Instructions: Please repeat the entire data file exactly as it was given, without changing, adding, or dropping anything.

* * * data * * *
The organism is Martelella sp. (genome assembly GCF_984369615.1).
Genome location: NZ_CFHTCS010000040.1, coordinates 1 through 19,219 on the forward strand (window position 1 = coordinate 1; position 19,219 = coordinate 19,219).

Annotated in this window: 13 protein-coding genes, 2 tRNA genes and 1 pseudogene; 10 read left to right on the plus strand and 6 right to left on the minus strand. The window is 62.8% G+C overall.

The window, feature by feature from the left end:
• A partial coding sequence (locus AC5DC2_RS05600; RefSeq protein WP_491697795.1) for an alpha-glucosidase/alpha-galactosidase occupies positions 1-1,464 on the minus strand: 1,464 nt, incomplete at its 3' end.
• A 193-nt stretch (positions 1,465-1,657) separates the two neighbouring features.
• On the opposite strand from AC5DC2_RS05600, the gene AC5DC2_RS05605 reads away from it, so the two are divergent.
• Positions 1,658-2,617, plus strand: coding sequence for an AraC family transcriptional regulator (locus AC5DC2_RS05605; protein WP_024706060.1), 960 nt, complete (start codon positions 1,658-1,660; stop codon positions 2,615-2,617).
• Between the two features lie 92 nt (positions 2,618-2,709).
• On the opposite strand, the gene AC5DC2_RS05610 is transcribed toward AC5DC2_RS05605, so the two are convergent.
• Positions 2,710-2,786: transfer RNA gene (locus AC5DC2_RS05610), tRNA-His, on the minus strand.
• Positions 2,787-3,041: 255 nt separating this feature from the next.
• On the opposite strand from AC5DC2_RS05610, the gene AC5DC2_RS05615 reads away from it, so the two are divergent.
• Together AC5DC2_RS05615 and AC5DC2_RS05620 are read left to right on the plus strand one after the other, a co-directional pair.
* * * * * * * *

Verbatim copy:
The organism is Martelella sp. (genome assembly GCF_984369615.1).
Genome location: NZ_CFHTCS010000040.1, coordinates 1 through 19,219 on the forward strand (window position 1 = coordinate 1; position 19,219 = coordinate 19,219).

Annotated in this window: 13 protein-coding genes, 2 tRNA genes and 1 pseudogene; 10 read left to right on the plus strand and 6 right to left on the minus strand. The window is 62.8% G+C overall.

The window, feature by feature from the left end:
• A partial coding sequence (locus AC5DC2_RS05600; RefSeq protein WP_491697795.1) for an alpha-glucosidase/alpha-galactosidase occupies positions 1-1,464 on the minus strand: 1,464 nt, incomplete at its 3' end.
• A 193-nt stretch (positions 1,465-1,657) separates the two neighbouring features.
• On the opposite strand from AC5DC2_RS05600, the gene AC5DC2_RS05605 reads away from it, so the two are divergent.
• Positions 1,658-2,617, plus strand: coding sequence for an AraC family transcriptional regulator (locus AC5DC2_RS05605; protein WP_024706060.1), 960 nt, complete (start codon positions 1,658-1,660; stop codon positions 2,615-2,617).
• Between the two features lie 92 nt (positions 2,618-2,709).
• On the opposite strand, the gene AC5DC2_RS05610 is transcribed toward AC5DC2_RS05605, so the two are convergent.
• Positions 2,710-2,786: transfer RNA gene (locus AC5DC2_RS05610), tRNA-His, on the minus strand.
• Positions 2,787-3,041: 255 nt separating this feature from the next.
• On the opposite strand from AC5DC2_RS05610, the gene AC5DC2_RS05615 reads away from it, so the two are divergent.
• Together AC5DC2_RS05615 and AC5DC2_RS05620 are read left to right on the plus strand one after the other, a co-directional pair.